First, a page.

To ease lower back pain in pregnancy, position yourself on your side with a pillow under your bump and between your knees. The goal is to have your thighs parallel as you lie on your side. This prevents putting extra stress on your sacrum (the bottom of your spine).

“A U-shaped pregnancy pillow can help as well,” Kroll says. “You can use the long part of the pillow in front to support your belly, then wrap the pillow between the knees and around to support your back as you sleep.”

3. Prevent Heartburn By Raising Your Upper Body

sleeping pregnant woman in bed

Relieve heartburn by angling your upper body up about 45 degrees. “Propping up in bed to create a slight incline can help keep acid from flowing up out of your stomach,” Kroll says.

You can do this with regular pillows or a pregnancy wedge pillow, which has an angular shape.

4. Ease Hip Pain with a Pillow Between Your Knees

pregnant woman laying on the bed with her hands on her belly

Place a regular or contoured pillow between your knees to help align your legs from hip to knee. You can also add a small pillow or rolled towel at the ankles to reduce hip rotation. “This can help tremendously” if you’re experiencing hip pain, suggests Kroll.

5. Relieve Pelvic Pain Using a Small Pillow

Hormonal changes during pregnancy can lead to increased flexibility and mobility in the pelvic joints, sometimes causing pain and instability, Kroll says.

Placing a small pillow between the knees while in a side-lying position can make you more comfortable. “When rolling over in bed, squeeze the pillow between your knees while you roll to help reduce pain,” Kroll suggests.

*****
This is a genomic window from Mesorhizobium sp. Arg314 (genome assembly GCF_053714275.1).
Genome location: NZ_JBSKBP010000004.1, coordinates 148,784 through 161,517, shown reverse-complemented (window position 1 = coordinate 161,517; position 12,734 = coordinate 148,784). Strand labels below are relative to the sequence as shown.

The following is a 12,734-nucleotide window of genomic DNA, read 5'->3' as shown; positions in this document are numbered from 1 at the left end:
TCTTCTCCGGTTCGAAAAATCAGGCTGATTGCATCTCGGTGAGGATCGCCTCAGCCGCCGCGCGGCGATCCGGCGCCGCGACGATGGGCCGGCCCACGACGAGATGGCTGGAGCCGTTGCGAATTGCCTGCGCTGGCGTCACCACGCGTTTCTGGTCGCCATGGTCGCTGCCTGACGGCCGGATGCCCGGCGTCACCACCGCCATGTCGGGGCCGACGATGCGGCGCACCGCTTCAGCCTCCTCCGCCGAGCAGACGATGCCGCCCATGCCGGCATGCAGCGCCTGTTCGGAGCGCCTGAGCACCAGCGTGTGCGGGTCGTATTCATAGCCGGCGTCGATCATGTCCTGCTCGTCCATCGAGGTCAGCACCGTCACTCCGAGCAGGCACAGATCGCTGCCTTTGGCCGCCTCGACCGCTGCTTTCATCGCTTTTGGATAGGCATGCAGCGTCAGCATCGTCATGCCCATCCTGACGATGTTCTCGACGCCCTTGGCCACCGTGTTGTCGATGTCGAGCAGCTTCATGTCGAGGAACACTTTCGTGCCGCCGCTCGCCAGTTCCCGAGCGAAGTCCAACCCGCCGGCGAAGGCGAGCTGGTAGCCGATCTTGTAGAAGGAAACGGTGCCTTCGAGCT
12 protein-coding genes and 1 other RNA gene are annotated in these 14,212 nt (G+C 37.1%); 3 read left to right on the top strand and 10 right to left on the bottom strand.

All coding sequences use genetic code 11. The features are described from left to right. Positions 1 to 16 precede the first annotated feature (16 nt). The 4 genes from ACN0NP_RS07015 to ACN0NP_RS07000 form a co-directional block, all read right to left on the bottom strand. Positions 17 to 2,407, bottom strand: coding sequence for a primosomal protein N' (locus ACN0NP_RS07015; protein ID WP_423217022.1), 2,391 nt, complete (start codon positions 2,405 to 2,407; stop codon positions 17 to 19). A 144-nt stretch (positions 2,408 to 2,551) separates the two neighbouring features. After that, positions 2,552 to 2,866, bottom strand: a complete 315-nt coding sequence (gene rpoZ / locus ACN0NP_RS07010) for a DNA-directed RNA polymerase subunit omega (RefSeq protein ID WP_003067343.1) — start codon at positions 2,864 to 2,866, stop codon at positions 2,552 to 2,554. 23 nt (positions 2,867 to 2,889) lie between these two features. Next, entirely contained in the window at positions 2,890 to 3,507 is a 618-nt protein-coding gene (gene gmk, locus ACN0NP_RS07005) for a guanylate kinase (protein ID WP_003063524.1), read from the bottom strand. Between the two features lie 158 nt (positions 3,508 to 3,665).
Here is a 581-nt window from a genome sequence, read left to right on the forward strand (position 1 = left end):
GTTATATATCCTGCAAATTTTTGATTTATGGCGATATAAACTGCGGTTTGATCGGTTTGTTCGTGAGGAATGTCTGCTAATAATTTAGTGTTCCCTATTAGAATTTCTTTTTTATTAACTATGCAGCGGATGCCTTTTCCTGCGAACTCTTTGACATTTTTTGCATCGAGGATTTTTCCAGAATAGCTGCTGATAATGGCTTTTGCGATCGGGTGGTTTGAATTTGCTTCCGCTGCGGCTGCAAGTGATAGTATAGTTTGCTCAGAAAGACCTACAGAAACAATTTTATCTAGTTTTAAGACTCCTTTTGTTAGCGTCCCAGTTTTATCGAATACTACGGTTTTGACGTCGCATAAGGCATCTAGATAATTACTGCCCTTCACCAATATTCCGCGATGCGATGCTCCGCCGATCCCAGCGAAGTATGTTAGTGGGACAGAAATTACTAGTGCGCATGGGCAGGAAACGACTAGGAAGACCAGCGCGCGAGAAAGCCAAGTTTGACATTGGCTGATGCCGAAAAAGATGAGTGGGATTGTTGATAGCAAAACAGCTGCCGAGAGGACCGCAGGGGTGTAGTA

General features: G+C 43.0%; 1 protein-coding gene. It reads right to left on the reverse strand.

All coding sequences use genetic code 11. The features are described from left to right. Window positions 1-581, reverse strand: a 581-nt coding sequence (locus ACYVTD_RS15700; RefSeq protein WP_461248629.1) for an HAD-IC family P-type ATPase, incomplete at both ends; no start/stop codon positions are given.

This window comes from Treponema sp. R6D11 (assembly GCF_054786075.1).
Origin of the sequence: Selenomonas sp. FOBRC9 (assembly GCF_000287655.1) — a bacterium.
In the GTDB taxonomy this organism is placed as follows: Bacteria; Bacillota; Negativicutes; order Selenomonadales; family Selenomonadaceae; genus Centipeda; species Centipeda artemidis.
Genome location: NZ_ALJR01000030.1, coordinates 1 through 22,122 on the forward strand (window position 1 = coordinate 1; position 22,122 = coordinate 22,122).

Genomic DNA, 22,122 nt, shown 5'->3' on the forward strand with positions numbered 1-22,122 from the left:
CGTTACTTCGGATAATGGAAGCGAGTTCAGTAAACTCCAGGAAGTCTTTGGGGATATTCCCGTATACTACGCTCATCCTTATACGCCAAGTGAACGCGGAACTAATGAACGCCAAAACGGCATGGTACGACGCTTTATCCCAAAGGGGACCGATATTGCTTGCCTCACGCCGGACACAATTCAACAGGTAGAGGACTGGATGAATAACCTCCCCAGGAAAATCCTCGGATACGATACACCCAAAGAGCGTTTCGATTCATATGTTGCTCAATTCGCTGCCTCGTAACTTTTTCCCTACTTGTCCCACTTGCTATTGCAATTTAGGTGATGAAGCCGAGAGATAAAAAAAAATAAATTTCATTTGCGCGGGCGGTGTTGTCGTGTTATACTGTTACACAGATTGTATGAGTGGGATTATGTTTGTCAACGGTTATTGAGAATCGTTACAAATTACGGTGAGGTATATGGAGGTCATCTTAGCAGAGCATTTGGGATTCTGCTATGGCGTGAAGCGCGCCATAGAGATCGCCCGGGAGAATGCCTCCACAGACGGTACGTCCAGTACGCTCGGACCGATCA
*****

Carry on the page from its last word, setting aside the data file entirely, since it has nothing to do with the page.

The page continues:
How to Find the Best Pregnancy Pillow for Low or No Cost

Looking for a pillow designed for pregnancy? The best pregnancy pillows offer both support and comfort, and are tailored to your needs. And they don’t need to cost an arm and a leg.

To save money, you could:

  • Buy a used pregnancy pillow. If you’re really set on owning one, try searching a local online marketplace or a kids’ consignment shop.
  • Borrow from a friend. Ask around to see whether any of your friends or family members have a pregnancy pillow you could borrow for a few months.
  • Add a pregnancy pillow to your baby registry. If you’re having a baby shower in the second trimester, it might be perfect timing to receive a pregnancy pillow as a gift.
  • Use what you already have at home. Arranging bed pillows, rolled-up blankets, towels, throw pillows, or even couch or chair cushions can be a helpful substitute for a body or wedge pillow, De Carlo says. “Remember to focus on creating support for your belly, back, and knees, as these are common areas where pregnant people may experience discomfort.” Experiment with different shapes and sizes to find an arrangement that feels best.

Why a Good Night’s Sleep Is So Important

Good sleep supports your overall physical well‑being while you’re pregnant, says De Carlo.

It’s good for your future baby, too. De Carlo explains that getting good sleep during pregnancy:

Trust us: Pillows aren’t just for your head. They can add the comfort and support you need to get better rest. The more you’re able to sleep at night, the better you’ll feel during the day.